UF researchers, who analyzed the dieting and smoking practices of 8,000 adolescents, did not find the same link in boys, who were also less likely than girls to diet, according to findings released Friday in the American Journal of Health Promotion.
“Dieting was a significant predictor of initiation of regular smoking among females,” said Mildred Maldonado-Molina, Ph.D., a UF assistant professor of epidemiology and health policy research and lead author of the study. “We were expecting that this relationship was going to be stronger among females. That has been well-documented, especially because (nicotine) can suppress your appetite.
“In boys we found something we don’t understand yet,” she said. “We found that those who were inactive dieters, those who first started dieting and then stopped, were more likely to engage in smoking behaviors.”
The researchers derived their findings from the answers of 7,795 adolescents who were surveyed during the first two waves of the National Longitudinal Study of Adolescent Health, completed in 1994 and 1996. The teens were in seventh, eighth and ninth grade when surveyed.
UF researchers included the answers of adolescents who said they were trying to lose weight and divided the group into four units: non-dieters, new dieters, former dieters and consistent dieters, who said they were dieting both times they were surveyed. They excluded teens who were already smokers and those who admitted to taking diet pills, vomiting and using other unhealthy weight-loss tactics.
“That group (of teens who were beginning to diet) was the one we were most interested in, seeing how the start of one behavior related to initiation of smoking,” Maldonado-Molina said.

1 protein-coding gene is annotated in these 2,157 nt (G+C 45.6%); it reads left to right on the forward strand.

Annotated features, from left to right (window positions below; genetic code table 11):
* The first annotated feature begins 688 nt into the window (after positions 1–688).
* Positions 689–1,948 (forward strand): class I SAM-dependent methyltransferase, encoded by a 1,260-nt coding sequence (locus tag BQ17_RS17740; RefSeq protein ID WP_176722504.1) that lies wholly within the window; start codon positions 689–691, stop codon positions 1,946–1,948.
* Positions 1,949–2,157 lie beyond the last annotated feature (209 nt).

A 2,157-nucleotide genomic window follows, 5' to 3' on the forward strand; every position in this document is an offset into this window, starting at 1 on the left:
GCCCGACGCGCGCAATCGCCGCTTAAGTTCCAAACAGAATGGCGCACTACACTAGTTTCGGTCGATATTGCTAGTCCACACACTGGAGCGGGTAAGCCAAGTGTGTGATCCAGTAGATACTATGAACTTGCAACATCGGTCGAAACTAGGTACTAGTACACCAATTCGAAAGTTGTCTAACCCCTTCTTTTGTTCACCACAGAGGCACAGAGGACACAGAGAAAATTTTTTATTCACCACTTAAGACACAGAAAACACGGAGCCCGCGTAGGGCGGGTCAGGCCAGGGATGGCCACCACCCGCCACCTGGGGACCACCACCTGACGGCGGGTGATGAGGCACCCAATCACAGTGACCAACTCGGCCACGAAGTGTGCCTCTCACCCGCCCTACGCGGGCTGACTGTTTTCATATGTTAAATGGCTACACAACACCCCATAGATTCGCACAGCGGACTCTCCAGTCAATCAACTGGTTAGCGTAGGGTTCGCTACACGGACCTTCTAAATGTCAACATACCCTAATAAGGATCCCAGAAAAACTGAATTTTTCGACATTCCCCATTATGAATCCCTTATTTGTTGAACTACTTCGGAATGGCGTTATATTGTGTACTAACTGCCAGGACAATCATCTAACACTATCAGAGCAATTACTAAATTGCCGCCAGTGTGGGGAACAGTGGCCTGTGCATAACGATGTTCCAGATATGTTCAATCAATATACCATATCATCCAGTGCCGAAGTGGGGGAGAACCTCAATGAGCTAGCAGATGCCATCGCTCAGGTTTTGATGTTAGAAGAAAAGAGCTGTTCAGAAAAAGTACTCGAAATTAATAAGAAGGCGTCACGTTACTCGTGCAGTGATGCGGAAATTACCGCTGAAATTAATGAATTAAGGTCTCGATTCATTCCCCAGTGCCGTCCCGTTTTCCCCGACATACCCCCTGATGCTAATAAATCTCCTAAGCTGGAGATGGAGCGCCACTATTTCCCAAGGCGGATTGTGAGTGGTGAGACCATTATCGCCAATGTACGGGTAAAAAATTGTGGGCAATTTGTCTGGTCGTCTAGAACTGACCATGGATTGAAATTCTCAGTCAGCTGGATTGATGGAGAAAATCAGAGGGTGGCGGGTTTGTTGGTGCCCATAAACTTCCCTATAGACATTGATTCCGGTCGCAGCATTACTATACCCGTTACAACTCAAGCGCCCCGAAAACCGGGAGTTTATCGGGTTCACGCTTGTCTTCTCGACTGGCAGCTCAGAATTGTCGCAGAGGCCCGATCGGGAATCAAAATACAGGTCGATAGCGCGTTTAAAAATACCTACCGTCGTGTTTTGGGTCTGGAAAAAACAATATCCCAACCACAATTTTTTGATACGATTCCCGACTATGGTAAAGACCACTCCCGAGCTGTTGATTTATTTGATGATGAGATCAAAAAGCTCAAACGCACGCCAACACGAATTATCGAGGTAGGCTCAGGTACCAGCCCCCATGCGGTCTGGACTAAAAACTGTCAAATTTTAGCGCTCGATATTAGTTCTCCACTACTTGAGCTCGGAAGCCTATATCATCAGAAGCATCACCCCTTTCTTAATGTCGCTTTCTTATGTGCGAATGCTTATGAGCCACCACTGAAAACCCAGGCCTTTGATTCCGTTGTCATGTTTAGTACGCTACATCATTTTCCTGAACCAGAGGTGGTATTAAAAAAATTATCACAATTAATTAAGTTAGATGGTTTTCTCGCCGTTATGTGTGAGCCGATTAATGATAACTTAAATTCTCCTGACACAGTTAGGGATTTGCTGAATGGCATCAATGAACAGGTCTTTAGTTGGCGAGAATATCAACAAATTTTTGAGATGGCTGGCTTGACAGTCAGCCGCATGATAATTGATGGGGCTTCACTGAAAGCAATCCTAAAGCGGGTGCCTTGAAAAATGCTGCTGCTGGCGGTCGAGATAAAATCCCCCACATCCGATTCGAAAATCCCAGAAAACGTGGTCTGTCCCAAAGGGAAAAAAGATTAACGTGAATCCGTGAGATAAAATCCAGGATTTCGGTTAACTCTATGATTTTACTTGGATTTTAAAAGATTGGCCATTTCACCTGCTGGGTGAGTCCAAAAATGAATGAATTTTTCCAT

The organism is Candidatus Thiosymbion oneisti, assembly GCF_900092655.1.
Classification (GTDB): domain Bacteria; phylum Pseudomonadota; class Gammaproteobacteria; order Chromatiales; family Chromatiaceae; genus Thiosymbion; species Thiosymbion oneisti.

Researchers also found that girls who consistently dieted were more likely to smoke.
Still, the number of children smoking in the United States has dropped in the 10 years since the first two waves of the survey were completed. In 1995, about 35 percent of high school students smoked regularly, according to the Centers for Disease Control and Prevention. Now about 23 percent of high-school age children reportedly smoke and 8 percent of middle school students do. The percentage of girls who smoke is slightly higher in both age groups, according to a 2006 CDC report on tobacco use among youth.
“In the last decade there has been a decrease in smoking among adolescents, in part because of all the campaigns and policies against smoking,” Maldonado-Molina said. “On the other hand, the practices of dieting are going up in both females and males. We don’t know if we did this study right now if that relationship between smoking and dieting is going to be stronger (among females) or different among males.”
Smoking to suppress the appetite may be one reason why some dieting teens pick up the habit, Maldonado-Molina said. But nicotine’s ability to suppress the appetite may not be the only reason teenagers are more likely to smoke after they start dieting, said S. Bryn Austin, Sc.D., an assistant professor of pediatrics in the division of adolescent medicine at Children’s Hospital Boston and Harvard Medical School.